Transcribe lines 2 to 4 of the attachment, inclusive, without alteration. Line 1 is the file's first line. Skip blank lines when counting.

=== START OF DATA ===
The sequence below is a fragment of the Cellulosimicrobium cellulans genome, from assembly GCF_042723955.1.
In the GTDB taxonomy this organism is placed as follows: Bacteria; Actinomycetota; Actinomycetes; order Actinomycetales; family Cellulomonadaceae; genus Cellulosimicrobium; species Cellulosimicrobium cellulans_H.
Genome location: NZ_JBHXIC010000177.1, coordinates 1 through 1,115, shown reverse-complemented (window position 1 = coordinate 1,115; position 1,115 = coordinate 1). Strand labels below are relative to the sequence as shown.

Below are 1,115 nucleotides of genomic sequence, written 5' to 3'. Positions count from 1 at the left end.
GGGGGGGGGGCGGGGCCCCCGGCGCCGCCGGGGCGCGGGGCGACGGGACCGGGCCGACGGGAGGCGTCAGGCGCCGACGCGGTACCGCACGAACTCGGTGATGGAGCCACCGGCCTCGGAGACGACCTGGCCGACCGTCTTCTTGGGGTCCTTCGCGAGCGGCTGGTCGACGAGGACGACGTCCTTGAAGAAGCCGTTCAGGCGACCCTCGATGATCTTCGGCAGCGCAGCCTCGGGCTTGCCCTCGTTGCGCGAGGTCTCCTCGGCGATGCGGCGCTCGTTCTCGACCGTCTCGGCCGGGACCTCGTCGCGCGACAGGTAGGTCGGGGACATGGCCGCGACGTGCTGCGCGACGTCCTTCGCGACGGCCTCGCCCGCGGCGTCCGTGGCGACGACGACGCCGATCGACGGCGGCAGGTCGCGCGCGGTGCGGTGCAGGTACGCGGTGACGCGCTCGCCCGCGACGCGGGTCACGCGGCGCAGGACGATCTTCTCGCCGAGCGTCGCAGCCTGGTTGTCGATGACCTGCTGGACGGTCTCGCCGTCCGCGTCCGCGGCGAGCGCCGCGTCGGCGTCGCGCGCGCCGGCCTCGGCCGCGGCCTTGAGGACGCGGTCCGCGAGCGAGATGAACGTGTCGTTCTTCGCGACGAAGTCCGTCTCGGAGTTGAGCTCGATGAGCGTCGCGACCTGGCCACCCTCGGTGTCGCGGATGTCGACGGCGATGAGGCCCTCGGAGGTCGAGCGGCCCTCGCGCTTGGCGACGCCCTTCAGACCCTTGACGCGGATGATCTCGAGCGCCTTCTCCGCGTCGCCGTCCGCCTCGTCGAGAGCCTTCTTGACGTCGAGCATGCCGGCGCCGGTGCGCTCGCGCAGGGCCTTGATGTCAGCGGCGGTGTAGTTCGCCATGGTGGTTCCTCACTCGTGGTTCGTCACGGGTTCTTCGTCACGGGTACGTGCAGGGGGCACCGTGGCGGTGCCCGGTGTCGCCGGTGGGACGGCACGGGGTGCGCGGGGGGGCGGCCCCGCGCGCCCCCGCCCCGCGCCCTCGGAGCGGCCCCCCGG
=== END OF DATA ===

In the GTDB taxonomy this organism is placed as follows: Bacteria; Actinomycetota; Actinomycetes; order Actinomycetales; family Cellulomonadaceae; genus Cellulosimicrobium; species Cellulosimicrobium cellulans_H.
Genome location: NZ_JBHXIC010000177.1, coordinates 1 through 1,115, shown reverse-complemented (window position 1 = coordinate 1,115; position 1,115 = coordinate 1). Strand labels below are relative to the sequence as shown.

Below are 1,115 nucleotides of genomic sequence, written 5' to 3'. Positions count from 1 at the left end.